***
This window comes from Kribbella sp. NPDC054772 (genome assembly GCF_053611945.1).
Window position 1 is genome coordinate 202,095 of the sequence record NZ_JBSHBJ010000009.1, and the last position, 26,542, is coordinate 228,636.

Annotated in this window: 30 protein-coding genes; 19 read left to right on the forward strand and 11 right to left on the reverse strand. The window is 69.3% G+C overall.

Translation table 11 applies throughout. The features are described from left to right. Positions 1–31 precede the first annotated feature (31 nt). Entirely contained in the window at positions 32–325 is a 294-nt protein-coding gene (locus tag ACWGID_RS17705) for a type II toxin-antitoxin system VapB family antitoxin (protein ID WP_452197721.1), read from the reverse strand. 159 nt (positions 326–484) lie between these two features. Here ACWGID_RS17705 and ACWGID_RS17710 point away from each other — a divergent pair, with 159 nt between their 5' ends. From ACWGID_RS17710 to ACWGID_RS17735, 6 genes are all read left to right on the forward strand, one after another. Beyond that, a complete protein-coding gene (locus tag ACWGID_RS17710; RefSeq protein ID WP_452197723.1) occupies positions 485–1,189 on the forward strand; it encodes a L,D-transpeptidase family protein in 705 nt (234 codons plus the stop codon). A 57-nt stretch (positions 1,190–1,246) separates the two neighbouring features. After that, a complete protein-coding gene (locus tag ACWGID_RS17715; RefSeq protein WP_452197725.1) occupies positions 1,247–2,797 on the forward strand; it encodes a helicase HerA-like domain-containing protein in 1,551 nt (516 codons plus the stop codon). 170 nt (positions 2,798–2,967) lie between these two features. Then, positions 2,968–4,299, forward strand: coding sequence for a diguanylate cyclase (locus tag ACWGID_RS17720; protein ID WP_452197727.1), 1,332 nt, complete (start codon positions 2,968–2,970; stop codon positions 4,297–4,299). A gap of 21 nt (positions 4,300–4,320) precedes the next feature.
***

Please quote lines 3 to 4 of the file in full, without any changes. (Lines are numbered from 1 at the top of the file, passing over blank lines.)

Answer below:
Annotated in this window: 30 protein-coding genes; 19 read left to right on the forward strand and 11 right to left on the reverse strand. The window is 69.3% G+C overall.

Translation table 11 applies throughout. The features are described from left to right. Positions 1–31 precede the first annotated feature (31 nt). Entirely contained in the window at positions 32–325 is a 294-nt protein-coding gene (locus tag ACWGID_RS17705) for a type II toxin-antitoxin system VapB family antitoxin (protein ID WP_452197721.1), read from the reverse strand. 159 nt (positions 326–484) lie between these two features. Here ACWGID_RS17705 and ACWGID_RS17710 point away from each other — a divergent pair, with 159 nt between their 5' ends. From ACWGID_RS17710 to ACWGID_RS17735, 6 genes are all read left to right on the forward strand, one after another. Beyond that, a complete protein-coding gene (locus tag ACWGID_RS17710; RefSeq protein ID WP_452197723.1) occupies positions 485–1,189 on the forward strand; it encodes a L,D-transpeptidase family protein in 705 nt (234 codons plus the stop codon). A 57-nt stretch (positions 1,190–1,246) separates the two neighbouring features. After that, a complete protein-coding gene (locus tag ACWGID_RS17715; RefSeq protein WP_452197725.1) occupies positions 1,247–2,797 on the forward strand; it encodes a helicase HerA-like domain-containing protein in 1,551 nt (516 codons plus the stop codon). 170 nt (positions 2,798–2,967) lie between these two features. Then, positions 2,968–4,299, forward strand: coding sequence for a diguanylate cyclase (locus tag ACWGID_RS17720; protein ID WP_452197727.1), 1,332 nt, complete (start codon positions 2,968–2,970; stop codon positions 4,297–4,299). A gap of 21 nt (positions 4,300–4,320) precedes the next feature.